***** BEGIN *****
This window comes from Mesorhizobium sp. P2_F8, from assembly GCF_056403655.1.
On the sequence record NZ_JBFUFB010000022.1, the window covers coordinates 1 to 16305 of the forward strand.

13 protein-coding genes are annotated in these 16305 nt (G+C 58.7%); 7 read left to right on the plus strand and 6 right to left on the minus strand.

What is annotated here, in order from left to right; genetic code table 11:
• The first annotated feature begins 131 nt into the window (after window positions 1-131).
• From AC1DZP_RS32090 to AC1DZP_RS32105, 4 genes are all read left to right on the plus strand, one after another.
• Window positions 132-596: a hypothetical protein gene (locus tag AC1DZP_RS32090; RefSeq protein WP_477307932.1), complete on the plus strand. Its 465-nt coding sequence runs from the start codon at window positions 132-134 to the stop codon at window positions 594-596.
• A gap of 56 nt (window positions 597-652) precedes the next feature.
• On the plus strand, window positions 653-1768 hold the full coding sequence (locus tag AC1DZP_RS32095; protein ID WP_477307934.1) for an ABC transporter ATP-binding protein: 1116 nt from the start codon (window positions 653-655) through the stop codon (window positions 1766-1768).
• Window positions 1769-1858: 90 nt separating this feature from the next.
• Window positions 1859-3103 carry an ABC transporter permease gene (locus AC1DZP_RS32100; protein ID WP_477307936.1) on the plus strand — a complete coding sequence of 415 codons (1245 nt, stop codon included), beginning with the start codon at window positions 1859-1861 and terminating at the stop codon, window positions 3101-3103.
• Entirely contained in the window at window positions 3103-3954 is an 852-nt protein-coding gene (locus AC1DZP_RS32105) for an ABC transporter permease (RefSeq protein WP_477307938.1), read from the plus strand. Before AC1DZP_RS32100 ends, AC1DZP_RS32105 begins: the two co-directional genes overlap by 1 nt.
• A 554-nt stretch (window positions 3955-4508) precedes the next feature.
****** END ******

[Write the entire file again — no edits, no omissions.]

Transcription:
This window comes from Mesorhizobium sp. P2_F8, from assembly GCF_056403655.1.
On the sequence record NZ_JBFUFB010000022.1, the window covers coordinates 1 to 16305 of the forward strand.

13 protein-coding genes are annotated in these 16305 nt (G+C 58.7%); 7 read left to right on the plus strand and 6 right to left on the minus strand.

What is annotated here, in order from left to right; genetic code table 11:
• The first annotated feature begins 131 nt into the window (after window positions 1-131).
• From AC1DZP_RS32090 to AC1DZP_RS32105, 4 genes are all read left to right on the plus strand, one after another.
• Window positions 132-596: a hypothetical protein gene (locus tag AC1DZP_RS32090; RefSeq protein WP_477307932.1), complete on the plus strand. Its 465-nt coding sequence runs from the start codon at window positions 132-134 to the stop codon at window positions 594-596.
• A gap of 56 nt (window positions 597-652) precedes the next feature.
• On the plus strand, window positions 653-1768 hold the full coding sequence (locus tag AC1DZP_RS32095; protein ID WP_477307934.1) for an ABC transporter ATP-binding protein: 1116 nt from the start codon (window positions 653-655) through the stop codon (window positions 1766-1768).
• Window positions 1769-1858: 90 nt separating this feature from the next.
• Window positions 1859-3103 carry an ABC transporter permease gene (locus AC1DZP_RS32100; protein ID WP_477307936.1) on the plus strand — a complete coding sequence of 415 codons (1245 nt, stop codon included), beginning with the start codon at window positions 1859-1861 and terminating at the stop codon, window positions 3101-3103.
• Entirely contained in the window at window positions 3103-3954 is an 852-nt protein-coding gene (locus AC1DZP_RS32105) for an ABC transporter permease (RefSeq protein WP_477307938.1), read from the plus strand. Before AC1DZP_RS32100 ends, AC1DZP_RS32105 begins: the two co-directional genes overlap by 1 nt.
• A 554-nt stretch (window positions 3955-4508) precedes the next feature.